When was the last time someone confronted you of sin? How did you handle it?
When was the last time you needed to confront someone of their sin? Did you try to avoid it?
If you’re anything like me, the thought of confrontation or rebuke can be very uncomfortable. But, the concept is an essential part of God’s plan for Christian community and spiritual growth.
Hebrews 3:13 says, “Exhort one another every day, as long as it is called “today,” that none of you may be hardened by the deceitfulness of sin.” (ESV)
So why is biblical confrontation so difficult for us? First, we have misinterpreted confrontation as negative when it should be positive.
The word “exhort” means to encourage. Our message in confrontation should spur others on to good works, not discourage them: “Don’t give up! There is hope and help for you! The good life is found within the boundaries of the Word of God! Believe in the Bible’s promises!”
Then, there are two things we need to be aware of when we’re confronted:
We defend our identity too much. When confronted, our reputation of being a “good person” is threatened. But the sacrifice of Jesus says that our worth is defined completely by him, and not us.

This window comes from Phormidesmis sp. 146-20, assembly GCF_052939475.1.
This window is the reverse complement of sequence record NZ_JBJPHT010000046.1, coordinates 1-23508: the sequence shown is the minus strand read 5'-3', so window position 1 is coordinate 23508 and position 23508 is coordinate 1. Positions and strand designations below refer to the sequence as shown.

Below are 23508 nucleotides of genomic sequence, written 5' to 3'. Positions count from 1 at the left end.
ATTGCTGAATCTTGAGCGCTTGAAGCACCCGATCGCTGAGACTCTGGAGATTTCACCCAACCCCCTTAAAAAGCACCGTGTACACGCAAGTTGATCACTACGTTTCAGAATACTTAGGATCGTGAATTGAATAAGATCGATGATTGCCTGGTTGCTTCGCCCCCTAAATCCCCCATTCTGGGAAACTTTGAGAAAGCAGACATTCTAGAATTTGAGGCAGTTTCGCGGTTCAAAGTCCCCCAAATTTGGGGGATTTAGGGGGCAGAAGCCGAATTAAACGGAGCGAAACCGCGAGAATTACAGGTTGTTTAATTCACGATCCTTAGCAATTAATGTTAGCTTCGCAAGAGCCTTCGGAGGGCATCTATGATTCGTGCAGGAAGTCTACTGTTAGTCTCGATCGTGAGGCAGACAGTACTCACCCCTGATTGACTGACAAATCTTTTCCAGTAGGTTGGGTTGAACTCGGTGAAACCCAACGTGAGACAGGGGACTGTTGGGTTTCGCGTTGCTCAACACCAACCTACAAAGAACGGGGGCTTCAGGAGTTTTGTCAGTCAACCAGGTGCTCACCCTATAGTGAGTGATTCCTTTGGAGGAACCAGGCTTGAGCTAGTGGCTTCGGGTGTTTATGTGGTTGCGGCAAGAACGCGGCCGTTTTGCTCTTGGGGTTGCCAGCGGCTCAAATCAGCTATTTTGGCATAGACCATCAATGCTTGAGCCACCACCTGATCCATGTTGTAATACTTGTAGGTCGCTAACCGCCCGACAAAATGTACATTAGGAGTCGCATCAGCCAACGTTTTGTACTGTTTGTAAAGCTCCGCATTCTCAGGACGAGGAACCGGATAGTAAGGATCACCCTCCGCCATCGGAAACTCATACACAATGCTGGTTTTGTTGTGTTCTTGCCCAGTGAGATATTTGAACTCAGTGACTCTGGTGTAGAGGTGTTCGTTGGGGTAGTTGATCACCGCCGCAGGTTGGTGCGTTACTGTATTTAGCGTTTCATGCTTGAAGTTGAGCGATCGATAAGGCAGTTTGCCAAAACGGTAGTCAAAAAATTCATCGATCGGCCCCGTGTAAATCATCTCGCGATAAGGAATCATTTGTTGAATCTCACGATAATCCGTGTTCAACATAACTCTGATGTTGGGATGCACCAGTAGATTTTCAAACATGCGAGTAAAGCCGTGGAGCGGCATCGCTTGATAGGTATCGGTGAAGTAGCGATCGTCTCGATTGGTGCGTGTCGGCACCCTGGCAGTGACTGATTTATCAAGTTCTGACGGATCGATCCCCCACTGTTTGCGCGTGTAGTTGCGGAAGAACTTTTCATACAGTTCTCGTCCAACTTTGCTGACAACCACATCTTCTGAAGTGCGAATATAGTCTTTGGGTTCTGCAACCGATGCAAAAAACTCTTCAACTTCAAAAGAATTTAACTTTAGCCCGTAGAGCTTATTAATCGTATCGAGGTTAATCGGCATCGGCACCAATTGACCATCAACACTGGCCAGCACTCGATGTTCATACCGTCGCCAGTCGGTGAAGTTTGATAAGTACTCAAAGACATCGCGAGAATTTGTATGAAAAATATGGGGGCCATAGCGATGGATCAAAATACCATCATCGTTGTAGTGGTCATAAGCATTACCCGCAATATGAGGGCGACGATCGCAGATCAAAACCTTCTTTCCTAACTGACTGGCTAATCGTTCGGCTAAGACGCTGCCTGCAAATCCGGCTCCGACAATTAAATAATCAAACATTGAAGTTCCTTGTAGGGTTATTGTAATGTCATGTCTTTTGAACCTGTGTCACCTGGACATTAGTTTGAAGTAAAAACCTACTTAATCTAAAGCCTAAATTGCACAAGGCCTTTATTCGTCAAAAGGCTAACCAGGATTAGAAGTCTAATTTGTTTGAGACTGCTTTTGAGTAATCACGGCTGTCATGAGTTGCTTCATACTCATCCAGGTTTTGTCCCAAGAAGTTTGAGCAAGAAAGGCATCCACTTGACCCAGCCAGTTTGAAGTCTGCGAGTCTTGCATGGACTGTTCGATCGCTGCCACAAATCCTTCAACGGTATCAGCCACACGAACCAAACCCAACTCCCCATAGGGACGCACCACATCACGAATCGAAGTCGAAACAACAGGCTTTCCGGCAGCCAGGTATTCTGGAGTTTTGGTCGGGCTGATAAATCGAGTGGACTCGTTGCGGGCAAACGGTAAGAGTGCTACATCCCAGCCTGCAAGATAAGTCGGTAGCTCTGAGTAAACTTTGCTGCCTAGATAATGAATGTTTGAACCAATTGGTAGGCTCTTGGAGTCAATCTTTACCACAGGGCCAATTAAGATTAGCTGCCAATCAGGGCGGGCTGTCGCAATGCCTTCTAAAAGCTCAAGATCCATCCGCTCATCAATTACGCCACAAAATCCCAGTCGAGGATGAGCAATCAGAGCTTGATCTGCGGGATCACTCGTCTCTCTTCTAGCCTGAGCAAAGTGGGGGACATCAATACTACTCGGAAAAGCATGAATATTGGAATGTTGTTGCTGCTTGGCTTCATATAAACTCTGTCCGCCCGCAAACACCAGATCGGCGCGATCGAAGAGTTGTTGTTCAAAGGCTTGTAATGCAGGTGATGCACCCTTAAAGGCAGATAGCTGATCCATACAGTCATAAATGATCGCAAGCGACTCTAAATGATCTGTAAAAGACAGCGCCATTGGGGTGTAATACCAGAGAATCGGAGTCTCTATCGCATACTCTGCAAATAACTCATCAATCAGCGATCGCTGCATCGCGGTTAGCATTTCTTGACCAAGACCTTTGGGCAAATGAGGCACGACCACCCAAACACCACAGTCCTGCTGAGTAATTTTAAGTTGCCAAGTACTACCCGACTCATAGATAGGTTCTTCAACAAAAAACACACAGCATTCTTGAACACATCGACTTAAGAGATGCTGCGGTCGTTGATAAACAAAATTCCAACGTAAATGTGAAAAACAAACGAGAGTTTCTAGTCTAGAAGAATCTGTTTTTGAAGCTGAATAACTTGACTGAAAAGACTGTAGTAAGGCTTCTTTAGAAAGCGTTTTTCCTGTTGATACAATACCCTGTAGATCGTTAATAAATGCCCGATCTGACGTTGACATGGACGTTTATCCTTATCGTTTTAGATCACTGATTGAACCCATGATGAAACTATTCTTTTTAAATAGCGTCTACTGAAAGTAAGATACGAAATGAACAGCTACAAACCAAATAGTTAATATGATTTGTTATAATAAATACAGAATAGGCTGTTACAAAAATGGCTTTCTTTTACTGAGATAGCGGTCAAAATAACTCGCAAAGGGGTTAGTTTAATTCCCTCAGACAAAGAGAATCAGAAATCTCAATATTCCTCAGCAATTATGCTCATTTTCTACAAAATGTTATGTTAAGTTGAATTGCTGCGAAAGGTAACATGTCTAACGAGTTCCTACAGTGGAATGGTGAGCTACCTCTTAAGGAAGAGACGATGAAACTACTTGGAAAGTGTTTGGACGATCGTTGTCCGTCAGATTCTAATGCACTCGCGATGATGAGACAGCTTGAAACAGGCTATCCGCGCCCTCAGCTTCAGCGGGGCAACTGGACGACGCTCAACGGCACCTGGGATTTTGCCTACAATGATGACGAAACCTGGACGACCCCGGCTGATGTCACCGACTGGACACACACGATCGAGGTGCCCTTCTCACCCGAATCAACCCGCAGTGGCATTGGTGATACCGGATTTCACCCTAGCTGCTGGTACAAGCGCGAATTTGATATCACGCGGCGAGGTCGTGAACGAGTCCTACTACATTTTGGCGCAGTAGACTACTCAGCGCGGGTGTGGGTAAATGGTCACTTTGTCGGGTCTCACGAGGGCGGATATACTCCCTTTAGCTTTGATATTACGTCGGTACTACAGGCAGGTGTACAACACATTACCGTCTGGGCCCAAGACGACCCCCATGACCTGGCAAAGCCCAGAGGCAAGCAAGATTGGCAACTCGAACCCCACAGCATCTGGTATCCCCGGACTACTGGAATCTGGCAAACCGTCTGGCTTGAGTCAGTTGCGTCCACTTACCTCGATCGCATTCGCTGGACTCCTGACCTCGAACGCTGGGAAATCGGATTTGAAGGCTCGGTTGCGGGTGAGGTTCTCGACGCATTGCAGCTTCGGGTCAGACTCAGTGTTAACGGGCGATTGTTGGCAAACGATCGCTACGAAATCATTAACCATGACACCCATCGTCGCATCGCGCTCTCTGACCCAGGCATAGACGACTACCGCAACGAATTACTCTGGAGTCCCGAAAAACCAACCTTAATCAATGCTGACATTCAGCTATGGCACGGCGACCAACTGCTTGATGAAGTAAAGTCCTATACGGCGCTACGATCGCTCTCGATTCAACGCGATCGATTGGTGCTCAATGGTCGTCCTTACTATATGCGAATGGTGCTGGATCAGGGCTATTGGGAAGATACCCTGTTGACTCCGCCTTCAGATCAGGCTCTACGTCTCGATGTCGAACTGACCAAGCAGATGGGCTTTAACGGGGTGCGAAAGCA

We love our sin too much. Jesus said, “For everyone who does wicked things hates the light and does not come to the light, lest his works should be exposed” (John 3:20). Maybe we need to be brutally honest and confess that, at times, our hearts treasure the confronted sin more than Christ.
Finally, there are three mistakes we make when confronting others:
We forget that there are two sinners in the room. The Apostle Paul declared that he was the foremost of sinners (1 Timothy 1:15). But often when we confront, we forget that we struggle in similar ways and share an identity with the person whom we’re confronting: a sinner, saved by grace.
The Bible is used as a club and not a mirror. The goal of confrontation is not punishment or intimidation, but revelation. We should want others to see their sin and the beauty of God’s way, not feel crushed by what they’ve just heard.
We confuse our kingdom with God’s kingdom. Chances are, the sin you’re confronting has hurt you, and it’s very hard to separate personal irritation with God’s desire for restoration and forgiveness. Our role in confrontation is not to get the person to submit to our agenda, but to God’s alone.
So the next time you’re confronted, fire your identity lawyer and be honest about your sin. And when God calls you to confront someone, be gentle, humble and an ambassador.
Biblical confrontation isn’t something to be avoided, but to be cherished!
This article originally appeared here.